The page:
A new system implemented by the World Bank to measure the number of people who live below the poverty line has meant that in Brazil the number has risen from 8.9 million to 45.5 million, which is almost a third of the population.

A woman walks inside a favela adjacent to Uniao de Vila Nova, recently converted in the framework of a favela upgrading project by the Sao Paulo state housing agency CDHU, in eastern Sao Paulo, Brazil. (YASUYOSHI CHIBA/AFP/Getty Images)

The WB has added to its traditional measurement of the poverty line, (US$ 1.90 per day per capita) other indicators tailored to the reality of each country.

A new line has been set at US$ 3.20, which represents the average poverty line for low income countries. Another line has been set at US$ 5.50 per day, which corresponds to the average poverty line for higher middle-income countries, which includes Brazil.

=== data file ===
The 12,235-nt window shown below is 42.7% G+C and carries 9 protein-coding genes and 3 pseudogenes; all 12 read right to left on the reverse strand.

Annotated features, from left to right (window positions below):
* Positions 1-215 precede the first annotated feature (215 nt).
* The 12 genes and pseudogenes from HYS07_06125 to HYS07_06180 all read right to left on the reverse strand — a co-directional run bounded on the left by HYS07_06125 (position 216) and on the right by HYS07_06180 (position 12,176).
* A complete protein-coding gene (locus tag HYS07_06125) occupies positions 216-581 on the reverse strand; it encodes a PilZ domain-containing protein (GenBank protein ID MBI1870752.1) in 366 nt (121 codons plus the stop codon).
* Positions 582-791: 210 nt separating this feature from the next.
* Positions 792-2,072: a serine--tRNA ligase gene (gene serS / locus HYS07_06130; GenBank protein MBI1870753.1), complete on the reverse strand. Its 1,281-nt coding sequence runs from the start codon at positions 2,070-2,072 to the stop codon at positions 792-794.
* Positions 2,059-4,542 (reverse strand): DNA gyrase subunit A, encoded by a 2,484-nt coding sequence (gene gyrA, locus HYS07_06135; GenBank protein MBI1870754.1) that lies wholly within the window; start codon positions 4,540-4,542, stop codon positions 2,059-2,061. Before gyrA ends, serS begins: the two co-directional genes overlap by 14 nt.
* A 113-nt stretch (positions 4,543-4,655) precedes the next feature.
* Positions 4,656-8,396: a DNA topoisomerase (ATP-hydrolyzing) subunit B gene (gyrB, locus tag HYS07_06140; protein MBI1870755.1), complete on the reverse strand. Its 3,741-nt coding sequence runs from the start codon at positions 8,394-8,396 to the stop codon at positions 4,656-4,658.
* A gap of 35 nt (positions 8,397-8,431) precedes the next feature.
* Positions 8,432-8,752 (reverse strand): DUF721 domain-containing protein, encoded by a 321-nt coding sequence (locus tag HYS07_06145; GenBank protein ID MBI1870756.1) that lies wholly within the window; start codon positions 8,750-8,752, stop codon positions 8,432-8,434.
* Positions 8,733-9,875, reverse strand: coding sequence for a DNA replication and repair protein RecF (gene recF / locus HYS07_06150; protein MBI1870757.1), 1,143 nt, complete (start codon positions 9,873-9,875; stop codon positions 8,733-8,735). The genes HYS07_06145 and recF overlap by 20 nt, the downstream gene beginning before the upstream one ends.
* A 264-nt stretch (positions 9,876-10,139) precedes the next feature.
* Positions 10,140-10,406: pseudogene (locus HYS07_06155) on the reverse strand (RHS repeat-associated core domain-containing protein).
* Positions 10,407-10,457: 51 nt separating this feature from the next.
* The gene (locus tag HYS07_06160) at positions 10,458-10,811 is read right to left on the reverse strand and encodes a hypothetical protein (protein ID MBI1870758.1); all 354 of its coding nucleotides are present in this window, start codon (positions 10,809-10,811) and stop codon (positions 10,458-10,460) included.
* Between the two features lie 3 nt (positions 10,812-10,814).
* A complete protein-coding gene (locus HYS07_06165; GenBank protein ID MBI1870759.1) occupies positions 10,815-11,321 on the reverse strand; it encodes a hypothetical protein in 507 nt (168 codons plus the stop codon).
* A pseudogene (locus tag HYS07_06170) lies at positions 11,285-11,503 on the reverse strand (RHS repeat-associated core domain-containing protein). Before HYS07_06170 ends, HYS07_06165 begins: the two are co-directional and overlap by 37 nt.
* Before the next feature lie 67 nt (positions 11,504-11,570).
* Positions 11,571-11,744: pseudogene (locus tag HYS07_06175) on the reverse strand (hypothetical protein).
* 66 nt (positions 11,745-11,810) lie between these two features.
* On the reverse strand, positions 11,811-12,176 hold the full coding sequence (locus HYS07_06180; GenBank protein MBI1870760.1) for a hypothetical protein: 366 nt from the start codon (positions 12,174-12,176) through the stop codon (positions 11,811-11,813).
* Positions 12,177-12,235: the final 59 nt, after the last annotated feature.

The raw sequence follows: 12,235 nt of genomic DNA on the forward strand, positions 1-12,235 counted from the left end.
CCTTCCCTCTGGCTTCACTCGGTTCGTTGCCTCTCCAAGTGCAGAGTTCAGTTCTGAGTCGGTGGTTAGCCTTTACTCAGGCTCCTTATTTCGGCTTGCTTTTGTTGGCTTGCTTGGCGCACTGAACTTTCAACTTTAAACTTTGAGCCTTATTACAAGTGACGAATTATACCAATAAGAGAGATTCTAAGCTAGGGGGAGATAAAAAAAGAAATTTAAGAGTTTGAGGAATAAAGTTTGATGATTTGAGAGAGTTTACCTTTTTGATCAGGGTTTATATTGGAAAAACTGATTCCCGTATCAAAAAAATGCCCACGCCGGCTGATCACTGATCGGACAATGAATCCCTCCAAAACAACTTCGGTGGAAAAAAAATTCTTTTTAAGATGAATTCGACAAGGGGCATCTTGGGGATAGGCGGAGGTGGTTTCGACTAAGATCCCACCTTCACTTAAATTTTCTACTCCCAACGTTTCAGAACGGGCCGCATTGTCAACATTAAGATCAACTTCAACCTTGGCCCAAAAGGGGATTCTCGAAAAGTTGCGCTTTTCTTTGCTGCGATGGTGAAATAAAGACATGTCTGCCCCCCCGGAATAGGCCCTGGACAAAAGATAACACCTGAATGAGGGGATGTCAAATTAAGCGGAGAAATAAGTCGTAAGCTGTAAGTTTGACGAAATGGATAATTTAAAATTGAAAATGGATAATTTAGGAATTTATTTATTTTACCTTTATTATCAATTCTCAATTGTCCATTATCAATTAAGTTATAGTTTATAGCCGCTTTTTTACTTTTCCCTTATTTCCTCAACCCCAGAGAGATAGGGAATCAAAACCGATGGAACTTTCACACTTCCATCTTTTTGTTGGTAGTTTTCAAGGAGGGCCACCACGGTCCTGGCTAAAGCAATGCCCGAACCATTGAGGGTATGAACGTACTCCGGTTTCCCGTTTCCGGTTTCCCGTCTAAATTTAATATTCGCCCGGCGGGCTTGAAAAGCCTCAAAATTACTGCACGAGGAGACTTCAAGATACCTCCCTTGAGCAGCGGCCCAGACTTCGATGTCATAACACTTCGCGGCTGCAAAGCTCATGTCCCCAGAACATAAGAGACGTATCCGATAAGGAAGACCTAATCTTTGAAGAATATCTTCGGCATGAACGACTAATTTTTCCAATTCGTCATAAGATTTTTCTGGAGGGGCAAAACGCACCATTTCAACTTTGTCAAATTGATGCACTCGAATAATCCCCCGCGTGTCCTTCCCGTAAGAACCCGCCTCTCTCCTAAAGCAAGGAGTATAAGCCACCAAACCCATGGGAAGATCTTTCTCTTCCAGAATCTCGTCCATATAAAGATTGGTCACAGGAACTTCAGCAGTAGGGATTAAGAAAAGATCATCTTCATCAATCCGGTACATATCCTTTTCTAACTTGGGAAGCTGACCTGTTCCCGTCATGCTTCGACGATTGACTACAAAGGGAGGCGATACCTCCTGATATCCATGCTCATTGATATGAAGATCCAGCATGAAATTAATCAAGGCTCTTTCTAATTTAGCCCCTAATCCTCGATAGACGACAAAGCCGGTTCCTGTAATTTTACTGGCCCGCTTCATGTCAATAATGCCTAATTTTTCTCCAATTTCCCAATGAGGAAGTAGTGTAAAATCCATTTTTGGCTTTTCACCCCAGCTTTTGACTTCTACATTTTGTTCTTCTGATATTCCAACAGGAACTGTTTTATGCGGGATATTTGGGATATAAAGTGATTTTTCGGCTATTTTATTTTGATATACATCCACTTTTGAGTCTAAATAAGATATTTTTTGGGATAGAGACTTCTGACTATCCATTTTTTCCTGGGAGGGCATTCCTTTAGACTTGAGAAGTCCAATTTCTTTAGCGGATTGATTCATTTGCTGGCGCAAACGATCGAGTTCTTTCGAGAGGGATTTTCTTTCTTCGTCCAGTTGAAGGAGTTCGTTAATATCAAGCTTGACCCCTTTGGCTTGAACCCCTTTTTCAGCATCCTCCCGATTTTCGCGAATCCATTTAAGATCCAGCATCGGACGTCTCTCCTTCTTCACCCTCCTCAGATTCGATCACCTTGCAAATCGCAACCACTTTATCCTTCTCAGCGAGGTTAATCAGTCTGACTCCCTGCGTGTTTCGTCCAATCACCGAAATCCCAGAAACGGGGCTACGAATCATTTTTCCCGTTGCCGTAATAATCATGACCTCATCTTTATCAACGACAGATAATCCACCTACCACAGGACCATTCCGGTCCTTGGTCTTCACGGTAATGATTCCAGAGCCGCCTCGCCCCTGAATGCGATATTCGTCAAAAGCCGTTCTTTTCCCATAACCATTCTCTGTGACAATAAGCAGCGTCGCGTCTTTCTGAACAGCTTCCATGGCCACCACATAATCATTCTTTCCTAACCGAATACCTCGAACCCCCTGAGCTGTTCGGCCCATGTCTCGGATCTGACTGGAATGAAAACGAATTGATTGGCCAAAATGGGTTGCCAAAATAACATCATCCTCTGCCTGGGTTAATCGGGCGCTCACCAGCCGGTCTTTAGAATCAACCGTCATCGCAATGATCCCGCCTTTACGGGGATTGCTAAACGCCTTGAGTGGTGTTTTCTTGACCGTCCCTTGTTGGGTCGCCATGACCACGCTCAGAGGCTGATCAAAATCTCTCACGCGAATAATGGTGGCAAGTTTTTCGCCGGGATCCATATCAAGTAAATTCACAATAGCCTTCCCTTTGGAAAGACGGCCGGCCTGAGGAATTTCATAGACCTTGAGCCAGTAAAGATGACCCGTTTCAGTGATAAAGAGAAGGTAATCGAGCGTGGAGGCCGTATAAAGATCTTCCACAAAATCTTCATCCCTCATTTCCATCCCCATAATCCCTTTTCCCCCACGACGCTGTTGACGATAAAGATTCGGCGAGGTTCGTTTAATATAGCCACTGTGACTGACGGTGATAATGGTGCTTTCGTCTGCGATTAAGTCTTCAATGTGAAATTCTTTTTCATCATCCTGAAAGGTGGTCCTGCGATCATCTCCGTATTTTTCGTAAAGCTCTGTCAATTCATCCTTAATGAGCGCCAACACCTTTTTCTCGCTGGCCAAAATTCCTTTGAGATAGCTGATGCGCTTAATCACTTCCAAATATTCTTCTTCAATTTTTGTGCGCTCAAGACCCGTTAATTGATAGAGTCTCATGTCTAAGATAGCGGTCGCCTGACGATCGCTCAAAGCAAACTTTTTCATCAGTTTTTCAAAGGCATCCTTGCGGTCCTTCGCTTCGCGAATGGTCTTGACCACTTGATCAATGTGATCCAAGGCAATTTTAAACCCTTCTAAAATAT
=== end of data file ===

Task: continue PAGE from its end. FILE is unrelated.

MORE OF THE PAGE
“Being poor in Malawi or Madagascar is different than being poor in Chile, Brazil or Poland”, said Francisco Ferreira, an economist from the World Bank. In the case of countries like Brazil, the number of people who live below the line of US$ 1.90 is relatively small.

“Very few people live on US$ 1.90 per day in Brazil, thank God. But anyone who lives on US$ 2.00 is still poor by Brazilian standards and by the standards of other higher middle-income countries”, he said.

However the scale of US$ 1.90 will continue to be used as the primary measure by the bank as a benchmark for the eradication of extreme poverty in the world by 2030.

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